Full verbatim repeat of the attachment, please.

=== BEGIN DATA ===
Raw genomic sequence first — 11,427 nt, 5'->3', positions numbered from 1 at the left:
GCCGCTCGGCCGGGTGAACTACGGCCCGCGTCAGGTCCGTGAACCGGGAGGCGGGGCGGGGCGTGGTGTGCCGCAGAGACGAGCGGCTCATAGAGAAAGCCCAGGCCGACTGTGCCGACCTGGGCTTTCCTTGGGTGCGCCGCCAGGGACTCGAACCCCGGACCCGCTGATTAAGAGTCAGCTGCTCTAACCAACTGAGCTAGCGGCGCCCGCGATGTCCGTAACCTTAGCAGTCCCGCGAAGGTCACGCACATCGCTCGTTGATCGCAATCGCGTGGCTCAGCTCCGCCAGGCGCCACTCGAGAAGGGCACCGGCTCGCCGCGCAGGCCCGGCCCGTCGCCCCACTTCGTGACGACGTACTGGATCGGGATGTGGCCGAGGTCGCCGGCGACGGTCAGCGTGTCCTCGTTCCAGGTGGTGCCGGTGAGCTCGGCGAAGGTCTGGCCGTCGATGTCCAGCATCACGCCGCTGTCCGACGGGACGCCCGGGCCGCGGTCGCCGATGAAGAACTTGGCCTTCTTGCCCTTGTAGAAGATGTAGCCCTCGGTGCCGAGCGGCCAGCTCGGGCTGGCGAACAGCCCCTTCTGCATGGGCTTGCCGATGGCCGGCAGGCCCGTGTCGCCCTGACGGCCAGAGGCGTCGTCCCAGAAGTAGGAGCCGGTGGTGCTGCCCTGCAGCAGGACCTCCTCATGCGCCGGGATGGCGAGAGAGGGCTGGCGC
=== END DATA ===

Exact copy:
Raw genomic sequence first — 11,427 nt, 5'->3', positions numbered from 1 at the left:
GCCGCTCGGCCGGGTGAACTACGGCCCGCGTCAGGTCCGTGAACCGGGAGGCGGGGCGGGGCGTGGTGTGCCGCAGAGACGAGCGGCTCATAGAGAAAGCCCAGGCCGACTGTGCCGACCTGGGCTTTCCTTGGGTGCGCCGCCAGGGACTCGAACCCCGGACCCGCTGATTAAGAGTCAGCTGCTCTAACCAACTGAGCTAGCGGCGCCCGCGATGTCCGTAACCTTAGCAGTCCCGCGAAGGTCACGCACATCGCTCGTTGATCGCAATCGCGTGGCTCAGCTCCGCCAGGCGCCACTCGAGAAGGGCACCGGCTCGCCGCGCAGGCCCGGCCCGTCGCCCCACTTCGTGACGACGTACTGGATCGGGATGTGGCCGAGGTCGCCGGCGACGGTCAGCGTGTCCTCGTTCCAGGTGGTGCCGGTGAGCTCGGCGAAGGTCTGGCCGTCGATGTCCAGCATCACGCCGCTGTCCGACGGGACGCCCGGGCCGCGGTCGCCGATGAAGAACTTGGCCTTCTTGCCCTTGTAGAAGATGTAGCCCTCGGTGCCGAGCGGCCAGCTCGGGCTGGCGAACAGCCCCTTCTGCATGGGCTTGCCGATGGCCGGCAGGCCCGTGTCGCCCTGACGGCCAGAGGCGTCGTCCCAGAAGTAGGAGCCGGTGGTGCTGCCCTGCAGCAGGACCTCCTCATGCGCCGGGATGGCGAGAGAGGGCTGGCGC